B Vitamin Supplementation Not Associated With Decreased Cancer Risk
Men who consumed over 20 mg/d of vitamin B6 over 10 years had an 82% increased risk of lung cancer.
HealthDay News — Men, and especially male smokers, appear to be more likely to develop lung cancer if they take high doses of vitamins B6 and B12, according to a study published online in the Journal of Clinical Oncology.
The research included 77,118 adults, aged 50 to 76, in Washington state. The participants were recruited from 2000 to 2002, and answered questions about their vitamin use over the previous 10 years. The researchers found 808 of the study volunteers developed lung cancer over an average follow-up of 6 years.
"We found that men who took more than 20 mg per day of B6 averaged over 10 years had an 82% increased risk of lung cancer relative to men who did not take supplemental B vitamins from any source," lead author Theodore Brasky, PhD, a research assistant professor at The Ohio State University College of Medicine in Columbus, told HealthDay. "Men who took more than 55 micrograms per day of B12 had a 98% increased lung cancer risk relative to men who did not take B vitamins." Men who smoked at the beginning of the study period and consumed high levels of the B vitamins were three to four times more likely to develop lung cancer, he added.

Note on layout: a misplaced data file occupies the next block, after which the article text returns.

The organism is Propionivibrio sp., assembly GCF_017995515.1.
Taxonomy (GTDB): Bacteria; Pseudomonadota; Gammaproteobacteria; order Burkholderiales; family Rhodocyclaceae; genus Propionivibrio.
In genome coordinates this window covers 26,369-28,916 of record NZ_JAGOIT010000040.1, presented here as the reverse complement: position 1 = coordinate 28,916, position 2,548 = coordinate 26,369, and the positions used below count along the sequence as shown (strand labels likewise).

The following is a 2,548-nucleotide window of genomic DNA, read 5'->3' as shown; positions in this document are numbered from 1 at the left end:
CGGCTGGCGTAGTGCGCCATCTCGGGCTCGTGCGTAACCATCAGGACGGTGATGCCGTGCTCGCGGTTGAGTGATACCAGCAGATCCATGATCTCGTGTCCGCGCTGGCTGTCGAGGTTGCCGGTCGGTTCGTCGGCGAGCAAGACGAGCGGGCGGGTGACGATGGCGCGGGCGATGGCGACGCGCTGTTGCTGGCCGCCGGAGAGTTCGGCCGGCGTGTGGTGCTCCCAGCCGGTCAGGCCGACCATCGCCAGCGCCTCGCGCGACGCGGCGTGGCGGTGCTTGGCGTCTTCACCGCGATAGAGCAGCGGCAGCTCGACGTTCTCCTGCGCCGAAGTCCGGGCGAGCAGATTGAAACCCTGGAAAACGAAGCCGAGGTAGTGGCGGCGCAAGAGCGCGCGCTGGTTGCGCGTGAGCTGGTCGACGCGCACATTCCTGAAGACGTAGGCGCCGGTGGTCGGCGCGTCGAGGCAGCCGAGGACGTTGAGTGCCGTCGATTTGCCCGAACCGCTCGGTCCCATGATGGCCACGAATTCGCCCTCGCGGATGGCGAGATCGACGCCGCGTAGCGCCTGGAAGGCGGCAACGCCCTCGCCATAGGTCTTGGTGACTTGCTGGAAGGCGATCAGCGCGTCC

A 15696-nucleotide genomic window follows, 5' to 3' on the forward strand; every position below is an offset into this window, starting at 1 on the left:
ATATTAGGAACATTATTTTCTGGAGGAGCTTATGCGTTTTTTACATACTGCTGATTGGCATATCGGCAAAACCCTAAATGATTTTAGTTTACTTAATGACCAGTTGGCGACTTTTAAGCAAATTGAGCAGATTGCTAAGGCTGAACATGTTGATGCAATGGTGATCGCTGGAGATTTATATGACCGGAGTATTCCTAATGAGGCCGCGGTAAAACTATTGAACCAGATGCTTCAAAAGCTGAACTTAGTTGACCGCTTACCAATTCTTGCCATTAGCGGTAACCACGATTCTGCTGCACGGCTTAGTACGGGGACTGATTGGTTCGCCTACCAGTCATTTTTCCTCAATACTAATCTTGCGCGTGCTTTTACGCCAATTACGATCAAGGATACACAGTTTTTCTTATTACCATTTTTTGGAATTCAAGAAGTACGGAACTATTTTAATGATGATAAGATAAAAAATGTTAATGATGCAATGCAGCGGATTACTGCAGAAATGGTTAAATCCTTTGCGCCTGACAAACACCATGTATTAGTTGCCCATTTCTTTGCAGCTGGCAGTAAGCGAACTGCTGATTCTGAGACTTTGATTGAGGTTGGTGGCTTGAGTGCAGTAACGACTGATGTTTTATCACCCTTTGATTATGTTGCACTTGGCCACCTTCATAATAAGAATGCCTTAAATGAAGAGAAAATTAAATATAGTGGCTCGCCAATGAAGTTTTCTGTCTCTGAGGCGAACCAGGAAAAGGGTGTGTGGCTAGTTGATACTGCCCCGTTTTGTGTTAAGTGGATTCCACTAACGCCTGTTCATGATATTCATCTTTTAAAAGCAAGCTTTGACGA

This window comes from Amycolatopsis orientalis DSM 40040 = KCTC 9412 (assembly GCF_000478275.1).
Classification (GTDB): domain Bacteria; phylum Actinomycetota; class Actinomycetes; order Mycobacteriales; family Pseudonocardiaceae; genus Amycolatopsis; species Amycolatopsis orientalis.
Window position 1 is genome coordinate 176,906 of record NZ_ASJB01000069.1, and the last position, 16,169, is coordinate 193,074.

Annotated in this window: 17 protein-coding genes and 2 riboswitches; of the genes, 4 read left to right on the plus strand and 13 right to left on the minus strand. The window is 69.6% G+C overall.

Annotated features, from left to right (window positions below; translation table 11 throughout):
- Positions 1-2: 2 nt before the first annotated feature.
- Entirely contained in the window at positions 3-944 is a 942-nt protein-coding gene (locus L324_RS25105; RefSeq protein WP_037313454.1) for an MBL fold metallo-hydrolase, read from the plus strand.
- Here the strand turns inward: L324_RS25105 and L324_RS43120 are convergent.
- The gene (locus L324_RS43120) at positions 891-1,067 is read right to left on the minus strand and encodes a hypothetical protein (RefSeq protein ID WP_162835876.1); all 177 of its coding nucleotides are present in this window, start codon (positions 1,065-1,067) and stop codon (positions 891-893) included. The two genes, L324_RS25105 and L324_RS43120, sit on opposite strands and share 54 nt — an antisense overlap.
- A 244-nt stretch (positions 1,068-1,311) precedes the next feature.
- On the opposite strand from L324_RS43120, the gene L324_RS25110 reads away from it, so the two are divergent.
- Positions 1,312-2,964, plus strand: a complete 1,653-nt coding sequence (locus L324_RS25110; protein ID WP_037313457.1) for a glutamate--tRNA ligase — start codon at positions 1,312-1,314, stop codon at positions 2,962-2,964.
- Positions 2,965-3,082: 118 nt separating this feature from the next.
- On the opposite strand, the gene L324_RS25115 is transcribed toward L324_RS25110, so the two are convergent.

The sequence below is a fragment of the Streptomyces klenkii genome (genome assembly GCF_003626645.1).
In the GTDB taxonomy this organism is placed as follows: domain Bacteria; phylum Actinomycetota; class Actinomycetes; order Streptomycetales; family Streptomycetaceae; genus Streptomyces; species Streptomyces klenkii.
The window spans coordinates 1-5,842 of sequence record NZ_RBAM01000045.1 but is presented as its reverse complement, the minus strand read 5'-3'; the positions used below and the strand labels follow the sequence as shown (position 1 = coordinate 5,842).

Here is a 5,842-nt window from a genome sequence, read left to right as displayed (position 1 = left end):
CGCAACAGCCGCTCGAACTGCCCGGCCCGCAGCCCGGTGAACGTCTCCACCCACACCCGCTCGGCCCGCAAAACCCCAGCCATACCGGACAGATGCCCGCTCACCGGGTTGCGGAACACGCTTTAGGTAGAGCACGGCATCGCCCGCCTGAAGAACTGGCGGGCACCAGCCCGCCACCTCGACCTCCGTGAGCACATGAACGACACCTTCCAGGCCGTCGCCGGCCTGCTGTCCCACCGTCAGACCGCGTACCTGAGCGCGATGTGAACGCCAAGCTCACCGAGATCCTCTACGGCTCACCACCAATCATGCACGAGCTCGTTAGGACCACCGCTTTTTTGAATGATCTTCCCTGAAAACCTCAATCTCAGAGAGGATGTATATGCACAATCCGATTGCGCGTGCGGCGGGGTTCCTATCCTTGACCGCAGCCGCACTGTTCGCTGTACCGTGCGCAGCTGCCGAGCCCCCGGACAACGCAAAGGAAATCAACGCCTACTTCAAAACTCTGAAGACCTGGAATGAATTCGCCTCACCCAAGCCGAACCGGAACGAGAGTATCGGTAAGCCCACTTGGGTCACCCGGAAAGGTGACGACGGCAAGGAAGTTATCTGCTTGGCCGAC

"This sex- and source-specific association provides further evidence that vitamin B supplements not chemopreventive for lung cancer and may be harmful," the authors write.
Brasky TM, White E, Chen CL. Long-term, supplemental, one-carbon metabolism-related vitamin B use in relation to lung cancer risk in the Vitamins and Lifestyle (VITAL) Cohort [published online August 22, 2017]. J Clin Oncol.